Despite this seemingly good news, there are some dark clouds on the horizon. The WEO attributes the quick rebound to the fact that the African LICs were, “largely shielded from the global financial crisis owing to their limited integration into global manufacturing and financial networks.” Although limited international exposure is a boon in the short-term, it also signals trouble down the road.
Quantity inequalities may be dwarfed by quality inequalities
In my last post on UC I argued that UC is best thought of as a means to achieving lower inequalities and improved financial protection in the health sector, but that in practice UC is unlikely to be sufficient – and may not even be necessary – for us to achieve these goals.
In this post, I argue that our focus on narrowing inequalities in the quantity of care is leading us to ignore another and potentially more important type of inequality in the health sector: inequality in the quality of care.
Concepts derived from structural-change theory are being revived and debated in exciting new ways, as evidenced in a recent conference at the World Bank earlier this month on ‘Structural Transformation and Economic Growth.’ Top researchers presented new papers and new ongoing work that covered globalization and structural transformation, sectoral diversification and human capital, industrial policy, and country case studies.
The conference revealed an important emerging consensus about the role of the government in providing both soft infrastructure (for example a conducive business environment, regulations, and legal system) and hard infrastructure (such as port facilities, highways, telecommunications, and power). Indeed, few dispute that broad-based interventions to support industrial upgrading and diversification are crucial to facilitating structural transformation and to spurring sustainable growth.
Not a month goes by without some sort of bad news about foreign aid. Examples of incompetence , abuse of funds by corrupt leaders, and distorted incentives abound. These stories fuel a deep skepticism of foreign aid. In this view, perverse effects dominate – and end up weakening, rather than encouraging, growth and development. If one accepts this view, then it is logical to turn off the poisoned tap of foreign aid. But are such views well founded?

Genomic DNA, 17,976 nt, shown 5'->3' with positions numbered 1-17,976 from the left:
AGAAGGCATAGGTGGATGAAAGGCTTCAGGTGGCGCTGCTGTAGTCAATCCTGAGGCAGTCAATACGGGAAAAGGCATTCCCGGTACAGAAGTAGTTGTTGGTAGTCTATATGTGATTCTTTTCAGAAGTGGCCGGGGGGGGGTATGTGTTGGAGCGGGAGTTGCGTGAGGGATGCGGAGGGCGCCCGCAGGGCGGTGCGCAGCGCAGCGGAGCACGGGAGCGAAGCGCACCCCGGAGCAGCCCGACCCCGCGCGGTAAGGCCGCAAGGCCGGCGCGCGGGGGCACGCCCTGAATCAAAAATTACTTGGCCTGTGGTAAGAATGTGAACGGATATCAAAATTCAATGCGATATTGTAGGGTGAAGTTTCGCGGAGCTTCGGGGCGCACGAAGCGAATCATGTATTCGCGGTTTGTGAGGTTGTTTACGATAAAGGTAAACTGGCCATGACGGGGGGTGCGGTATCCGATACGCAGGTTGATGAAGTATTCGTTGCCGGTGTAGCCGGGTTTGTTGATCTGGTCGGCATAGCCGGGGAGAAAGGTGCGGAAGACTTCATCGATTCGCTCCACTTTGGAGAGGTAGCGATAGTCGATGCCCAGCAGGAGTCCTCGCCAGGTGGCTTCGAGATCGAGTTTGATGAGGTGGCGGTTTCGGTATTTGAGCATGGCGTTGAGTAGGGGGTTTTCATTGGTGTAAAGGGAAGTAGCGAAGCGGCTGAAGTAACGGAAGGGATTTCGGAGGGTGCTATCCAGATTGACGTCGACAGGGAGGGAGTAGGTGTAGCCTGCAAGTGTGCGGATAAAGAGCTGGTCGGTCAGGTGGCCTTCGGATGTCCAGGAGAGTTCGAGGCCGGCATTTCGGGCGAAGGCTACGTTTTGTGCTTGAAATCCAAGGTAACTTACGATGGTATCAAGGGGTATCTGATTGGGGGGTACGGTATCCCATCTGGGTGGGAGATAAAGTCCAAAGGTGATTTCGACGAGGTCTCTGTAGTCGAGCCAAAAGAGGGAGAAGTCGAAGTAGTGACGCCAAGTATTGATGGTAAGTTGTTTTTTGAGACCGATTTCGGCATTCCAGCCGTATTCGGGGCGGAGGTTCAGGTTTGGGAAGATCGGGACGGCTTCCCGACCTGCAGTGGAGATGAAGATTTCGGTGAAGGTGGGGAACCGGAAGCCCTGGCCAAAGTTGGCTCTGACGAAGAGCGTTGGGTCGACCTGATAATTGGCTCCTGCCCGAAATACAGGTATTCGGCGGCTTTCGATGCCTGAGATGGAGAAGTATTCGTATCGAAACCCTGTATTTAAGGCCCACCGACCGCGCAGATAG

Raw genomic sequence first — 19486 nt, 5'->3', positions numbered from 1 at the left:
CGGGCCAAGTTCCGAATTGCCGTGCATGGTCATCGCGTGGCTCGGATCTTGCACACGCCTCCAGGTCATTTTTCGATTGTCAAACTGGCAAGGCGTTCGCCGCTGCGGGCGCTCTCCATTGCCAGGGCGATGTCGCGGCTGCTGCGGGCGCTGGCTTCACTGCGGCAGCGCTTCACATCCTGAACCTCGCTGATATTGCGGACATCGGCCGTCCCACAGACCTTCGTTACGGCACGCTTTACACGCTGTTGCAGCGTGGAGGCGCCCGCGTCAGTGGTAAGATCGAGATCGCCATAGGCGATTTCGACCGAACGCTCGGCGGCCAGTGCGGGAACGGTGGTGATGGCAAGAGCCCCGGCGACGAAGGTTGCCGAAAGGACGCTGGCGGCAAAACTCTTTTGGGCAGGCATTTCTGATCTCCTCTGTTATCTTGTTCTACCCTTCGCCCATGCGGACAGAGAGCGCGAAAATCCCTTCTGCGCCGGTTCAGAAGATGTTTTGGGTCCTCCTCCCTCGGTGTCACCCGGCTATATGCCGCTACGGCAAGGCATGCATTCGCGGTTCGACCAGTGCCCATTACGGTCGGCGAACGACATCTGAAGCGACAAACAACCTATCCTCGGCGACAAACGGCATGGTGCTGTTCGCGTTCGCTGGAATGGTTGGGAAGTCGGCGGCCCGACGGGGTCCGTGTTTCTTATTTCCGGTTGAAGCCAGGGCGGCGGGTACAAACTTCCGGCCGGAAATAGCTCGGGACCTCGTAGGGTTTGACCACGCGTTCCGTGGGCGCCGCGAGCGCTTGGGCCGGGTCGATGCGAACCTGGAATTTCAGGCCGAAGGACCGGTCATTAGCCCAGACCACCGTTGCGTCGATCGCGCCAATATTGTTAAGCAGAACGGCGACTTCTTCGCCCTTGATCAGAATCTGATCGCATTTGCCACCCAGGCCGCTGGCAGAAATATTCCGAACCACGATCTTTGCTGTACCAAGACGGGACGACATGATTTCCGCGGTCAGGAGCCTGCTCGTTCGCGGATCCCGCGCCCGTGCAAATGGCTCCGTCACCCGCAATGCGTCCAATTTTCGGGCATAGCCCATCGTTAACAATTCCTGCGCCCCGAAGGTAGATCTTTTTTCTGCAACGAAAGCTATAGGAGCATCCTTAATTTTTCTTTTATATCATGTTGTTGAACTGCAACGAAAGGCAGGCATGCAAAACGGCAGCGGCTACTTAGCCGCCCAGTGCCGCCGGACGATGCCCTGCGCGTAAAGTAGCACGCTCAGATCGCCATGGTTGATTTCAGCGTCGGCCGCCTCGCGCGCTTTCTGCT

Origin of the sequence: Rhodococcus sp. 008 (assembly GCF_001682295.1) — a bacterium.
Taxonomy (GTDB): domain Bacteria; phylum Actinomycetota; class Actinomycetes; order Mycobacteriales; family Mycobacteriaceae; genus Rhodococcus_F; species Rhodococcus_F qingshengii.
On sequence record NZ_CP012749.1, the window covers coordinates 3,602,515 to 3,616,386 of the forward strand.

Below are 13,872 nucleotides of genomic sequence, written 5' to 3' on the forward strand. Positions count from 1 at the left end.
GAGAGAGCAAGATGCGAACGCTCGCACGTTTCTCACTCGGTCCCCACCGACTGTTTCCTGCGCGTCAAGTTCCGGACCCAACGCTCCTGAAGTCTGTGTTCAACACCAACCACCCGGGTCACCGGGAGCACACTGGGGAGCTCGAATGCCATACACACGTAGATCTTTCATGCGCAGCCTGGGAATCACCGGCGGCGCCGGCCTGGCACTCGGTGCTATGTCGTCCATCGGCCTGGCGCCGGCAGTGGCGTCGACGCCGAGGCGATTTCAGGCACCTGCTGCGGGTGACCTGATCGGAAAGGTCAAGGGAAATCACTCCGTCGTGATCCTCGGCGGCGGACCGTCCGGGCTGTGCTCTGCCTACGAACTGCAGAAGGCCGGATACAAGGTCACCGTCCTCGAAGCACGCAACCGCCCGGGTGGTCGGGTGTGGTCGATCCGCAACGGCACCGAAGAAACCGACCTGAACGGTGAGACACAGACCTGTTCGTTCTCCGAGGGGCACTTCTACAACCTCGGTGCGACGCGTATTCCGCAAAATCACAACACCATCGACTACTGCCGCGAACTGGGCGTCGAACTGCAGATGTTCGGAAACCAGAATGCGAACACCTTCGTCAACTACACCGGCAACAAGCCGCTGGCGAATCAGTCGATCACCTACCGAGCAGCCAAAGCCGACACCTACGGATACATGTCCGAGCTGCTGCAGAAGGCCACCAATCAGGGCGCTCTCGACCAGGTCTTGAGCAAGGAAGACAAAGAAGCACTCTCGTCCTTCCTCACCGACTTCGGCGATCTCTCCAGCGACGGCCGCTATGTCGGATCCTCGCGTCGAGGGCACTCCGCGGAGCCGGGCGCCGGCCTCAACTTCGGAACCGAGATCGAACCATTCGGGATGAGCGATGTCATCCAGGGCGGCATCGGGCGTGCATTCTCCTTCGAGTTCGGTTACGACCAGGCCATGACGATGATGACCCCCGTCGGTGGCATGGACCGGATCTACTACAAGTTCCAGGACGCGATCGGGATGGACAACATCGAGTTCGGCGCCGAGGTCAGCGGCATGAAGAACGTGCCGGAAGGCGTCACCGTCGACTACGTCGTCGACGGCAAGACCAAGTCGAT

The answer is no.
Rising food prices, famine in the horn of Africa, climate change, seasonal hunger, uncertainty about the future of the global food system.
World Food Day and Blog action Day are on October 16, and one hopes this day will inspire many ideas and innovations to tackle the World’s food security challenges. One such idea is - ‘small is beautiful’. Duncan Green explains why small farmers are actually beneficial when it comes to agriculture. One obvious reason is “it puts food into circulation and at the same time boosts the income of some of the poorest people on the planet”. Read his post to know more. Also, revisit the post "Seasonal Hunger" on this blog to know about the specific policy actions that can end the occurrence of this cycle.
Health sector inequalities and financial protection – is UC enough?
Since the publication of the 2010 World Health Report “Health Systems Financing: The Path to Universal Coverage”, the “universal coverage” (UC) agenda has accelerated worldwide.
In this post, I ask how far UC is likely to narrow health sector inequalities and improve financial protection. In the next two I pick up a couple of other themes: the need to look beyond the quantity of care to the quality of care; and how far we should try to incorporate the cost of forgone care into a measure of financial protection.